GREENVILLE, S.C (WSPA) – A harm reduction coalition in the Upstate is trying to clear up any confusion when it comes to fentanyl exposure.

Multiple members said the correct information can be life-saving.

The Palmetto Harm Reduction Coalition is made up of different experts coming together to educate the community, especially when it comes to fentanyl. They said there is a lot of misinformation circulating, which has led to confusion and fear.

Experts said there is a lot of stigma around safely administering help to those exposed to fentanyl.

Dr. Quang Pham specializes in internal and addiction medicine. He said sometimes people panic and can pass out when trying to give help, because they are afraid of coming into contact with the drug.

“Because of this misconception that you can touch fentanyl and suddenly overdose and die, it prevents people from helping others who overdosed,” stated Dr. Pham.

Marc Burrows, director of a drug education and safety program Challenges Inc., is a member of the coalition.

“We don’t want people to be afraid of administering Narcan due to fear that they will overdose themselves,” said Burrows.

The drug is used in a medical setting for pain. For example, in IVs and patches.

“Those patches, they take at least 6 hours to absorb, and these are made for absorption. So, to overdose by touching a piece of Fentanyl, like powder Fentanyl, that’s just not possible,” said Dr. Pham.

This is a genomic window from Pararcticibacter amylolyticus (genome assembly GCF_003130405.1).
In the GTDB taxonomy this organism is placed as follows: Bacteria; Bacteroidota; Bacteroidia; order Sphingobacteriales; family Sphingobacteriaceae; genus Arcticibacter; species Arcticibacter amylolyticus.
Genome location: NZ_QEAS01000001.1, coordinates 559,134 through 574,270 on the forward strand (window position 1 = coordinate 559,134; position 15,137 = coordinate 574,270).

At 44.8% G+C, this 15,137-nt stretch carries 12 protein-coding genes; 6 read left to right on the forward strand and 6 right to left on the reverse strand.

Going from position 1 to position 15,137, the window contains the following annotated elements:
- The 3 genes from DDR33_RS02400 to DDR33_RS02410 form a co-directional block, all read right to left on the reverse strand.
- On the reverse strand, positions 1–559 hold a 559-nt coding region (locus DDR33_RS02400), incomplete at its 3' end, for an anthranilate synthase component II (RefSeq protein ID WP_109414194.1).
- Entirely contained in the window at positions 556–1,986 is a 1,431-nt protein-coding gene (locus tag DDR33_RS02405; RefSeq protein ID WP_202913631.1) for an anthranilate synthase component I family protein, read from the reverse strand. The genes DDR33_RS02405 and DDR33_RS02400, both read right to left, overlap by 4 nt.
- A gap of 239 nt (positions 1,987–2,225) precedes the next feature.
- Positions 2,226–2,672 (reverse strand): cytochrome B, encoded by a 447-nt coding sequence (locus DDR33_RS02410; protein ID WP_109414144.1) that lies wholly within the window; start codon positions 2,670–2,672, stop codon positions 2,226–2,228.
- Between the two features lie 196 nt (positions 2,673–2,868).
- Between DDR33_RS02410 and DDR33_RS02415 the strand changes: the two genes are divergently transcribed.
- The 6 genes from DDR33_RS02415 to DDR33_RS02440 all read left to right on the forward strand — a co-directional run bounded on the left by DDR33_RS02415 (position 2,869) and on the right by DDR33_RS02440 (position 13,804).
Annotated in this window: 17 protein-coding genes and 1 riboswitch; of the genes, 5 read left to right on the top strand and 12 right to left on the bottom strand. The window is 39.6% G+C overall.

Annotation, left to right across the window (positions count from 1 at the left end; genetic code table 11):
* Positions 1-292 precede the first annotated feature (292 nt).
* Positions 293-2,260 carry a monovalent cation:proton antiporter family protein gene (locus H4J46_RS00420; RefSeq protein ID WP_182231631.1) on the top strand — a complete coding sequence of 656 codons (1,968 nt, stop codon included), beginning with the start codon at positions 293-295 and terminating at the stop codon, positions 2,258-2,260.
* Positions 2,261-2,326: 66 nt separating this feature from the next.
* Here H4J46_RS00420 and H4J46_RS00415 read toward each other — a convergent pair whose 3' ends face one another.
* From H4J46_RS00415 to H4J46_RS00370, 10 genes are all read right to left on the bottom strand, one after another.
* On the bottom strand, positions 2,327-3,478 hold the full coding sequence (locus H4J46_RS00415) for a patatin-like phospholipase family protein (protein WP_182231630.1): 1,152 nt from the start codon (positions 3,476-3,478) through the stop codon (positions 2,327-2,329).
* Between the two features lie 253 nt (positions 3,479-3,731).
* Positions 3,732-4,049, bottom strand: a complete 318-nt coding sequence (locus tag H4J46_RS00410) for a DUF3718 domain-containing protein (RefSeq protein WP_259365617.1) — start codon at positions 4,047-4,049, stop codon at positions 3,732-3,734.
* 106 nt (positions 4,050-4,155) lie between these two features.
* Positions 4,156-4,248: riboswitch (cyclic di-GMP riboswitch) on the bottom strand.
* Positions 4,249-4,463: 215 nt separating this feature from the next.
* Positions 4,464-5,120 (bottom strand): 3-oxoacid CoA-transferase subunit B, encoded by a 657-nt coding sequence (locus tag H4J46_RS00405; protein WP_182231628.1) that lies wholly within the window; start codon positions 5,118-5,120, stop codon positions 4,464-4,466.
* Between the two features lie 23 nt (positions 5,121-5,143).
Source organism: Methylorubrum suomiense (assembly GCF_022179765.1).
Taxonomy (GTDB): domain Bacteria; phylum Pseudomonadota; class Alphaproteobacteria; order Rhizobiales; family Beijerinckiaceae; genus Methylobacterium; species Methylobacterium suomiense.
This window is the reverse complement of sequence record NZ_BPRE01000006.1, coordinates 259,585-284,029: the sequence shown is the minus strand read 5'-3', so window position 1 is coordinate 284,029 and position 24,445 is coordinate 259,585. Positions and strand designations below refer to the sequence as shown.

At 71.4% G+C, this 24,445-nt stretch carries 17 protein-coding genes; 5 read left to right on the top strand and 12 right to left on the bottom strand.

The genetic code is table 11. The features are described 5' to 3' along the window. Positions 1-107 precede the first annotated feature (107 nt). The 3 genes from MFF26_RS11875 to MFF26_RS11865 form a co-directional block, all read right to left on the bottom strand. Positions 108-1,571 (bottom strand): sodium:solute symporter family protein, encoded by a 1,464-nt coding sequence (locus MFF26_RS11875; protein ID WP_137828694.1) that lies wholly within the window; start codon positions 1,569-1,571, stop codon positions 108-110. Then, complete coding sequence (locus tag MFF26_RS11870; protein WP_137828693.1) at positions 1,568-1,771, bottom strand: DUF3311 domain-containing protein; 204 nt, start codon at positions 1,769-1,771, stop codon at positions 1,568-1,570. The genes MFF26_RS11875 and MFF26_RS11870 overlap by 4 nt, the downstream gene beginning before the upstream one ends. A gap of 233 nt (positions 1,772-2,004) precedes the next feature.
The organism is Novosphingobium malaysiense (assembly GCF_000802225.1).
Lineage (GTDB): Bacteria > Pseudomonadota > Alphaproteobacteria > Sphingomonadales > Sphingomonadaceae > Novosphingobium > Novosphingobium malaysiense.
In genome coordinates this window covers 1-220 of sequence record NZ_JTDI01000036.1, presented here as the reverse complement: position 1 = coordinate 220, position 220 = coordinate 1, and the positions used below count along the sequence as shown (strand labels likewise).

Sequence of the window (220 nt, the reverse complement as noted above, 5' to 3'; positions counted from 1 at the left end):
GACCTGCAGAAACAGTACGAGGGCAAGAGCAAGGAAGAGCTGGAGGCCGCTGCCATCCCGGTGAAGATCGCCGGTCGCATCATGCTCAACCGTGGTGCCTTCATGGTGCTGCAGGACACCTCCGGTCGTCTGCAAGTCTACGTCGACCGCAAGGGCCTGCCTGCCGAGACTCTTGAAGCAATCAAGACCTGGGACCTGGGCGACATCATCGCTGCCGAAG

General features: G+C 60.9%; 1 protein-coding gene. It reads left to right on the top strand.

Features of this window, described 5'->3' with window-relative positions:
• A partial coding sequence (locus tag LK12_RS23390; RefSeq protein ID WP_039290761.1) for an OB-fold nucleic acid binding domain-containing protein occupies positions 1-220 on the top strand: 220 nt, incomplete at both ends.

It was never intended for street use. However, Jessica Owens, with the Phoenix Center, said people are still abusing the drug.

“Making sure that people are aware that Fentanyl and overdoses are on the rise,” said Owens.

This is why the Palmetto Harm Reduction Coalition was formed.

 “We share our ideas and our experiences with getting harm reduction into our community,” she said.

They address the problem and help set the record straight on administering help.

“Because it can be scary. They see that they’ve come close to a bag of Fentanyl, they start to panic and worry, hyperventilate,” said Burrows.

Their help, through the coalition, isn’t confined to the four walls of a treatment facility.

“We go to high-risk areas, it might be a motel, it might be a homeless encampment, it’s the bars and clubs downtown,” said Owens.

The coalition trains staff and provides free Narcan and Fentanyl test strips to anyone who needs them. Because, every minute counts if someone is overdosing.

Dr. Pham said if you do come into contact with Fentanyl powder, you can easily wash it off or seek medical help if you are concerned.

For more information on the coalition, contact or call the Phoenix Center at: 864-467-3790.